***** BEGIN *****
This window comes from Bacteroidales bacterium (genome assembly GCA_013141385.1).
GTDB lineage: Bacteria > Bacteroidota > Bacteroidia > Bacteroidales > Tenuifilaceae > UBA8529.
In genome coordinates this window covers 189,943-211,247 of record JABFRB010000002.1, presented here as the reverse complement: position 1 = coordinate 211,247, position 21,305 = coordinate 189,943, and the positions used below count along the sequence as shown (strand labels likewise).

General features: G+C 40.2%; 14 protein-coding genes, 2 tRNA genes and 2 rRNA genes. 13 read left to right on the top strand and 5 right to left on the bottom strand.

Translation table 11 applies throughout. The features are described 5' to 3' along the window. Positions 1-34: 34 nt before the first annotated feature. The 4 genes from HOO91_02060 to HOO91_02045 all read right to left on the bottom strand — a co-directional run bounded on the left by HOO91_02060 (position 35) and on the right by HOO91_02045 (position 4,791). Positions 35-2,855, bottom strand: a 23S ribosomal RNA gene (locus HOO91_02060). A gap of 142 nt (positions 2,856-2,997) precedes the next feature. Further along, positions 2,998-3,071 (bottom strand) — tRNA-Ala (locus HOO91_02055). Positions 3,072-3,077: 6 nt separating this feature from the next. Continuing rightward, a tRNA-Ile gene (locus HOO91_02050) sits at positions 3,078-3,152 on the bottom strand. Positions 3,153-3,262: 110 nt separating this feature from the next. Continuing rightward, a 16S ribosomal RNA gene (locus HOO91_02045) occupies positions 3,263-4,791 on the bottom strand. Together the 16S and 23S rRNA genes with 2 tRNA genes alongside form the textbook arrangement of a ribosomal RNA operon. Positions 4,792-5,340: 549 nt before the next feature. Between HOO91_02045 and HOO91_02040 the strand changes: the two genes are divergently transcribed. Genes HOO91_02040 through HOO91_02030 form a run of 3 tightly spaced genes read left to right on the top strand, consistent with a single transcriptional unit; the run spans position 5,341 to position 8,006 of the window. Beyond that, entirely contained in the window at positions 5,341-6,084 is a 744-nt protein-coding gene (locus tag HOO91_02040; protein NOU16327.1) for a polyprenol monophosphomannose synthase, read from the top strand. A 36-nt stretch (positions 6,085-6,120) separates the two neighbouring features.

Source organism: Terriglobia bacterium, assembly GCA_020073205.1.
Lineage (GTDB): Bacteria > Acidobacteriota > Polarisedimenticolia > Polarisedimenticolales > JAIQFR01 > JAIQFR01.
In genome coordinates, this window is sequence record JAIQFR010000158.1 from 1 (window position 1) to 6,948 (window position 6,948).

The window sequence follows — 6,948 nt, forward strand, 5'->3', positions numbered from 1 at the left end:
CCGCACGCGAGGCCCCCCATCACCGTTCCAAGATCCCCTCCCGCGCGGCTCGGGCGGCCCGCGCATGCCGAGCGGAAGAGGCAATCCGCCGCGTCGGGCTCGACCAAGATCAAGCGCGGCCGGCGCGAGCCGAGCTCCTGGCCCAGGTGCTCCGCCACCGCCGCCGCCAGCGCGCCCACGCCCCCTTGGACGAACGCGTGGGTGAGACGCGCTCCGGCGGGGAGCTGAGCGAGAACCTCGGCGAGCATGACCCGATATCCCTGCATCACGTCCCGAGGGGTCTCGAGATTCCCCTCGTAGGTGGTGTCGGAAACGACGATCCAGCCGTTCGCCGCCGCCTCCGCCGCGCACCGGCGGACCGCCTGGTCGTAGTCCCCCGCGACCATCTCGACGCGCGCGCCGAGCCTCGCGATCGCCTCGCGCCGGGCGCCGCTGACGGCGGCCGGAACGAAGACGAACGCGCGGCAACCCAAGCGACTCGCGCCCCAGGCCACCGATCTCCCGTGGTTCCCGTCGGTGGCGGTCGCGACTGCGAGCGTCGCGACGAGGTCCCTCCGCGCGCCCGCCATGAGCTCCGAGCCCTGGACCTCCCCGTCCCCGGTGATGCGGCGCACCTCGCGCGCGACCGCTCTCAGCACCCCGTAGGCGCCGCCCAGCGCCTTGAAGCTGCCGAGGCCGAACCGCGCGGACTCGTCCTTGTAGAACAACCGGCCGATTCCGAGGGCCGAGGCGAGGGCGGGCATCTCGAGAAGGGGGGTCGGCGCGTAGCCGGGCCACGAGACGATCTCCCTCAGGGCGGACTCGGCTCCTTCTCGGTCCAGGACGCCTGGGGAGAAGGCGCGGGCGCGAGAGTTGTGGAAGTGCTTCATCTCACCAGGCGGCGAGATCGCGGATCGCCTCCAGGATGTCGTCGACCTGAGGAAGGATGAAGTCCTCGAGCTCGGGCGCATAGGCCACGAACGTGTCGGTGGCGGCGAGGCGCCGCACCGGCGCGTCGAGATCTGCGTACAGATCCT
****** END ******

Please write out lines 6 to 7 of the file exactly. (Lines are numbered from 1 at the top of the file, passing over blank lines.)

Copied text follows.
Source organism: Terriglobia bacterium, assembly GCA_020073205.1.
Lineage (GTDB): Bacteria > Acidobacteriota > Polarisedimenticolia > Polarisedimenticolales > JAIQFR01 > JAIQFR01.